Logistics news: Mid-term elections could have major impact on supply chains

Transportation interests are bracing—hoping might be a better word—for a flip in control of Congress as the mid-term elections approach with much anticipation in Washington and various state capitals. Trucking and rail, in particular, are watching the upcoming elections with high interest as their industries would be most affected by any tilt toward Republican control.

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Transportation interests are bracing—hoping might be a better word—for a flip in control of Congress as the mid-term elections approach with much anticipation in Washington and various state capitals.
 
Trucking and rail, in particular, are watching the upcoming elections with high interest as their industries would be most affected by any tilt toward Republican control.
 
In the meantime, top industry leaders are bracing for any power shift away from Democratic control of Congress as President Barack Obama desperately tries to stem the tide away from Republican control of either the House or Senate.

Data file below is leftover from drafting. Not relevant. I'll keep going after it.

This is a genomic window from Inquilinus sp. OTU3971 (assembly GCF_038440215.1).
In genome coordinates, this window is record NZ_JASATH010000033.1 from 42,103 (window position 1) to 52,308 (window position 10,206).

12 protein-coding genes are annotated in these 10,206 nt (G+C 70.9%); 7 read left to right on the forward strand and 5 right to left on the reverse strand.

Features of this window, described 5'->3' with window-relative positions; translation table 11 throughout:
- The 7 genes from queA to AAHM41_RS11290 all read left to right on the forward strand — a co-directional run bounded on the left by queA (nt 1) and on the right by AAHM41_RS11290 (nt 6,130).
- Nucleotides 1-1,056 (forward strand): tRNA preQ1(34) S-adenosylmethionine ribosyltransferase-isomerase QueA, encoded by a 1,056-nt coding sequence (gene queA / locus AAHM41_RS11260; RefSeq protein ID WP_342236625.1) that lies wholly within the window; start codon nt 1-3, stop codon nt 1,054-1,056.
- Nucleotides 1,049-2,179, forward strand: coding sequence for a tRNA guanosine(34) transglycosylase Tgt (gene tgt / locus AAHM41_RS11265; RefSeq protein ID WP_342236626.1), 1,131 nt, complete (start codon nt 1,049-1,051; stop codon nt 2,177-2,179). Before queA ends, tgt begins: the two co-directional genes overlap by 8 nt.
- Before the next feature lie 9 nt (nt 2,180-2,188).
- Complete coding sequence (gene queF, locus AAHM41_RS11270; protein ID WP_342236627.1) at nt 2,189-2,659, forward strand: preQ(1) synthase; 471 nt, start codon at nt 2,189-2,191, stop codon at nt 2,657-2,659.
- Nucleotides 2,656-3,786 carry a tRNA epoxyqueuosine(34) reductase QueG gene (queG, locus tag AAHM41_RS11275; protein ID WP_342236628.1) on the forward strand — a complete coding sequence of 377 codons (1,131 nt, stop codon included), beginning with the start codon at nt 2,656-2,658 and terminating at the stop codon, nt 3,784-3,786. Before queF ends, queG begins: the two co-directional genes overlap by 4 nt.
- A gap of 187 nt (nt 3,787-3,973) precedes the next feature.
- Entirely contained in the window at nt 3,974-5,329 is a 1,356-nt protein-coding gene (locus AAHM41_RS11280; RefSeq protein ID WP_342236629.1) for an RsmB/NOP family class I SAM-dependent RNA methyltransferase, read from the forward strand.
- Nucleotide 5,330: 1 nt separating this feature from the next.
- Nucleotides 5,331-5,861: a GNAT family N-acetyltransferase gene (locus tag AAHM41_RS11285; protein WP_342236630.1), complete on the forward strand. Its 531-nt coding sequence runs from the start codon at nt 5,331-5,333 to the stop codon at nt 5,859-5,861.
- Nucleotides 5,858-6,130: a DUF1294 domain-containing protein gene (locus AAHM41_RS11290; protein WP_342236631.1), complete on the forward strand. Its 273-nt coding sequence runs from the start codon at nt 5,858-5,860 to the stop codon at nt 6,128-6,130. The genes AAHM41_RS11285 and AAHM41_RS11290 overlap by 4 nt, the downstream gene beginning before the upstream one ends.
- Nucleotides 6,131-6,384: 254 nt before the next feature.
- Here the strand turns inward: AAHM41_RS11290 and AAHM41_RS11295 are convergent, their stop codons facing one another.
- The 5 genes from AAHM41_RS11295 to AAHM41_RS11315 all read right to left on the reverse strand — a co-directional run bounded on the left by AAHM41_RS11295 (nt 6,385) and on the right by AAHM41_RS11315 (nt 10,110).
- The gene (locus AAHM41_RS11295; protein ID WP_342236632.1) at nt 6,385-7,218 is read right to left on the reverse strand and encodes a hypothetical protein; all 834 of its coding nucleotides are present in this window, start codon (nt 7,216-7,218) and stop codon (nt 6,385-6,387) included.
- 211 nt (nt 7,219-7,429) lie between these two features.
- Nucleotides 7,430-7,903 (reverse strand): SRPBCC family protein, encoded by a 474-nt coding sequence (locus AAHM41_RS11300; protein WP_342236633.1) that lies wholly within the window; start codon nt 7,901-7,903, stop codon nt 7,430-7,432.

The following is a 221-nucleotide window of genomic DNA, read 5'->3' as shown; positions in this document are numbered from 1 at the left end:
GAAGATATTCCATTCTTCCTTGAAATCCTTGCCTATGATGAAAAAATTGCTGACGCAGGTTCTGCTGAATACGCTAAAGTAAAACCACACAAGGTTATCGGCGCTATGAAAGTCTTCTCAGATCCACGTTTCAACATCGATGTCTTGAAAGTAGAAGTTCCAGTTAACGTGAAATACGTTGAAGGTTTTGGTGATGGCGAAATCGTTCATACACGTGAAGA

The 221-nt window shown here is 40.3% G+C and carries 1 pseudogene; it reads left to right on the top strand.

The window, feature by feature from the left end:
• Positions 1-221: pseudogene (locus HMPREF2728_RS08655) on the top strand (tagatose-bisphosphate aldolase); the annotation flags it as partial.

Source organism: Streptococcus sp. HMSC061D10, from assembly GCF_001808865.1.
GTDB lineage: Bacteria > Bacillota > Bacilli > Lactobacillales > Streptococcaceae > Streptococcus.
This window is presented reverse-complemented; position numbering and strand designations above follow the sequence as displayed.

In general, transportation interests say they feel a Democratic-controlled Congress means more regulation, higher taxes and higher operating costs for their companies. Privately, many transportation company executives are hoping for Republican inroads in the 112th Congress that convenes next January. Even if Republicans can’t take control of either the House or Senate, privately many transport executives are hoping for enough Republican gains to at least temper what they feel is an overly aggressive regulatory agenda by Democrats.
 
A wild card in the equation is the chance that of a lame-duck session of Congress after the election but before next January. Past lame-duck sessions have proven that anything is possible, largely because some exiting members of Congress have nothing to lose in voting for their favorite pet projects on the way out the door of Washington.
 
Trucking leaders, in particular, have been proactive in anticipating any possible change in leadership as they have been in the forefront recently of preparing for any regulatory changes affecting their industry, from tighter truck driver hours of service to a requirement that all trucks be outfitted with electronic on-board recorders (EOBRs).
 
In fact, a coalition of five leading trucking companies recently got behind a just-introduced bill in the Senate that would require EOBRs on all trucks within three years.
 
“Part of our objective is to be forward thinking and to anticipate the regulatory environment is for us to meet our challenges to move much more freight in a much more congested environment in the future,” says Steve Williams, president and CEO of Maverick USA, Little Rock, Ark.